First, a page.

As the Richard Seaver Music Director at LA Opera, James Conlon has been a driving force within the company since his arrival in the fall of 2006. His wealth of musical expertise and passion has led him to successfully conduct a plethora of productions, including Jake Heggie’s Moby-Dick. We spoke with Conlon about Moby-Dick and why the production has what the Los Angeles Times deems “staying power.”
What about Jake Heggie’s score drove you to want to conduct Moby-Dick?
It is very important that we continue to present operas by contemporary American composers here at LA Opera. It was in that spirit this already highly successful opera was chosen. I threw myself into it as is my custom and have found the effort very rewarding.
How is it different conducting a contemporary versus a traditional operatic score?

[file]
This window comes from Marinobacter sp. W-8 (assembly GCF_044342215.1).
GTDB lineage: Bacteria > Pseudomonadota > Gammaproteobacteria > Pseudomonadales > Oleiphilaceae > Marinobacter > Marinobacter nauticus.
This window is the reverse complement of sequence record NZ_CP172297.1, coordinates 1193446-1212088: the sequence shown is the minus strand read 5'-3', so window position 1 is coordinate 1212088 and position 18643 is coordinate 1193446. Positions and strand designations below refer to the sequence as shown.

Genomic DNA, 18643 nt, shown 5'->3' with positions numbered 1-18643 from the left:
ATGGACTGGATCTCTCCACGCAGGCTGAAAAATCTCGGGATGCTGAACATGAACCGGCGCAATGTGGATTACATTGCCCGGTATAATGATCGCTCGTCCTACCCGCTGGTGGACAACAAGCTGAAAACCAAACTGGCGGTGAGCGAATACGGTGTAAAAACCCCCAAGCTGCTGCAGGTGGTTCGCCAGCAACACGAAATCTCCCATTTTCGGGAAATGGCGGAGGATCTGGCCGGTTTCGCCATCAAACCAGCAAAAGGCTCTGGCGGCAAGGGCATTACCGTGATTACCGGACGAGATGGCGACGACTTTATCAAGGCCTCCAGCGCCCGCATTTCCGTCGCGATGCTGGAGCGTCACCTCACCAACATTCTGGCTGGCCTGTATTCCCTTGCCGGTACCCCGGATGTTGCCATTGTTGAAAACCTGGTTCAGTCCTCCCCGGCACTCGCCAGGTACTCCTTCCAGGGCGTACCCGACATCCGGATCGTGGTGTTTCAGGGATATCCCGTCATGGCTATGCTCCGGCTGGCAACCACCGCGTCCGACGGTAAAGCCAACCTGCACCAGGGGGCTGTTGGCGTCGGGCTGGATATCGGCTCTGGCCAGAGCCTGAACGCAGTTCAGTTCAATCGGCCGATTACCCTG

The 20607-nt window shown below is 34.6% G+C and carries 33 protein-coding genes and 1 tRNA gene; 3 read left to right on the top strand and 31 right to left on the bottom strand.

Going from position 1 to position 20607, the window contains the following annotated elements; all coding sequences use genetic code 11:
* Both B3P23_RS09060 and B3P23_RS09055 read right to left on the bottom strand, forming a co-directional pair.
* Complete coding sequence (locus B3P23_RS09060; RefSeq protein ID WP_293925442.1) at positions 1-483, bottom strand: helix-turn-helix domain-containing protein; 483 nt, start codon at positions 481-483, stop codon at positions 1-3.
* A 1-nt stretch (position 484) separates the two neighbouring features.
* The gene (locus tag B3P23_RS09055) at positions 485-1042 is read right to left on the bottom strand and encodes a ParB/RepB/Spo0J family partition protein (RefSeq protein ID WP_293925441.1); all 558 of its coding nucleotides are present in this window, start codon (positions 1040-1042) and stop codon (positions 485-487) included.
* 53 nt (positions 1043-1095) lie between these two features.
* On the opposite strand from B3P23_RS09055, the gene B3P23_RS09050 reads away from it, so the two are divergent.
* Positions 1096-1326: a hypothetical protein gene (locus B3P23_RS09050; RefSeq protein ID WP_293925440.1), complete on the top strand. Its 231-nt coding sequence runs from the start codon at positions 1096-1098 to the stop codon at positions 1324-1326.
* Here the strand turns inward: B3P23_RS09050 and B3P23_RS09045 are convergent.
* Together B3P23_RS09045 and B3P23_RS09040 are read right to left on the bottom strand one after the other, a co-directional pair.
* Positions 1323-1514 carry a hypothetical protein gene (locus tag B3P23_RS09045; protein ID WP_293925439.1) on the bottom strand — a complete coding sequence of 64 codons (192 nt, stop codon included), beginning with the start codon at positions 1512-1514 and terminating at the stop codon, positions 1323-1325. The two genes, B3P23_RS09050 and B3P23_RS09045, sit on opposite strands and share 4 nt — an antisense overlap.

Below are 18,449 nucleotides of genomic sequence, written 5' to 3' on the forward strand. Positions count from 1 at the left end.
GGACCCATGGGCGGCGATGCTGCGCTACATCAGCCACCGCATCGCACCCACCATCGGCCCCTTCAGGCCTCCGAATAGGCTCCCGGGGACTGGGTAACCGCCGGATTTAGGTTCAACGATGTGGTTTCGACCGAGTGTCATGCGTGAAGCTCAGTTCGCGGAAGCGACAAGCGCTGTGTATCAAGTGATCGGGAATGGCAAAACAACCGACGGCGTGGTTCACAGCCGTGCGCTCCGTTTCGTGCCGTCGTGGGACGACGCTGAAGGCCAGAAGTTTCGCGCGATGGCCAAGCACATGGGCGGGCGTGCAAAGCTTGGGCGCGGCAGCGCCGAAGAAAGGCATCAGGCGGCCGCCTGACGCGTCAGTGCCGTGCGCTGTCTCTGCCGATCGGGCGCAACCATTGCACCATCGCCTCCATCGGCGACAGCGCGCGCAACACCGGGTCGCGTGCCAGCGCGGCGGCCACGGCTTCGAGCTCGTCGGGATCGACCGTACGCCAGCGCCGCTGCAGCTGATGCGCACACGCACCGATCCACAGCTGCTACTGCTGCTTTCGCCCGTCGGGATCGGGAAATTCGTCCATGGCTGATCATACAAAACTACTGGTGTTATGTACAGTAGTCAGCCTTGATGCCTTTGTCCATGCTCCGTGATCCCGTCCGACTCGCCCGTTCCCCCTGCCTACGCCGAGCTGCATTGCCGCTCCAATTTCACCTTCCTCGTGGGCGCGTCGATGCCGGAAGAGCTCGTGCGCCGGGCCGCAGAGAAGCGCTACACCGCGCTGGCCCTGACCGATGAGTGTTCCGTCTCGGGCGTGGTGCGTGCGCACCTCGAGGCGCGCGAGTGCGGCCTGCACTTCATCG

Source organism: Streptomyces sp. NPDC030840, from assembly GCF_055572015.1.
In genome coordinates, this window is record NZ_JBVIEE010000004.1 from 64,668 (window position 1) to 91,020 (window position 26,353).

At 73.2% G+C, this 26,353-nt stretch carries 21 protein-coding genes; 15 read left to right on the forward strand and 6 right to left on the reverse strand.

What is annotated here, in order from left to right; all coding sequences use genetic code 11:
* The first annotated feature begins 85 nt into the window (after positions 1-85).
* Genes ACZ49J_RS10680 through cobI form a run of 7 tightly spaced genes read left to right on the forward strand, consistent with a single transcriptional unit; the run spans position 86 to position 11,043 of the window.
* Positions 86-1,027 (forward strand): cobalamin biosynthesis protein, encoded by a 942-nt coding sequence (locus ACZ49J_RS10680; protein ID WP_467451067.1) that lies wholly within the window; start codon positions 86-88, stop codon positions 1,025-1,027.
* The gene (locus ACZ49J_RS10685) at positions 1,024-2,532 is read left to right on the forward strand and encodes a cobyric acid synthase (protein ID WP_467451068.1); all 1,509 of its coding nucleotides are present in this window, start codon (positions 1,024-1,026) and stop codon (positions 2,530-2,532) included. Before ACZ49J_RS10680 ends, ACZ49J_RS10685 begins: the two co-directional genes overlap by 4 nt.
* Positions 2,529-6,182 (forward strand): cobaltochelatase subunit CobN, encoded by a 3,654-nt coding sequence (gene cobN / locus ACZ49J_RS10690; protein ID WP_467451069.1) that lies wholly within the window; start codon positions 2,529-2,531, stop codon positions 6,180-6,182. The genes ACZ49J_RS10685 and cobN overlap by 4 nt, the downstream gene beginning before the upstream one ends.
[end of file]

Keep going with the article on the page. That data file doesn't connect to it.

The only thing that is different is the musical content. The preparation, the rehearsing, the reflection, as well as the physical, emotional, and intellectual engagement is the same for all music, regardless of the genre, the period in which the work was written, and the culture out of which it was born.
What do you think makes Heggie and Sheer’s adaptation so powerful?
Both are masters of their craft and they have succeeded in an impossible task, which was to select out from this massive novel the necessary parts to create a coherent, dramatic musical entity.
When compared to its contemporaries, what kind of longevity do you foresee Moby-Dick having?
It is difficult to predict anything in today’s world, but I think it stands an excellent chance of prevailing in the future.
Conlon speaks more extensively about Moby-Dick in our Behind the Curtain podcast hosted by Brian Lauritzen. Click here to listen to Conlon and Lauritzen’s discussion.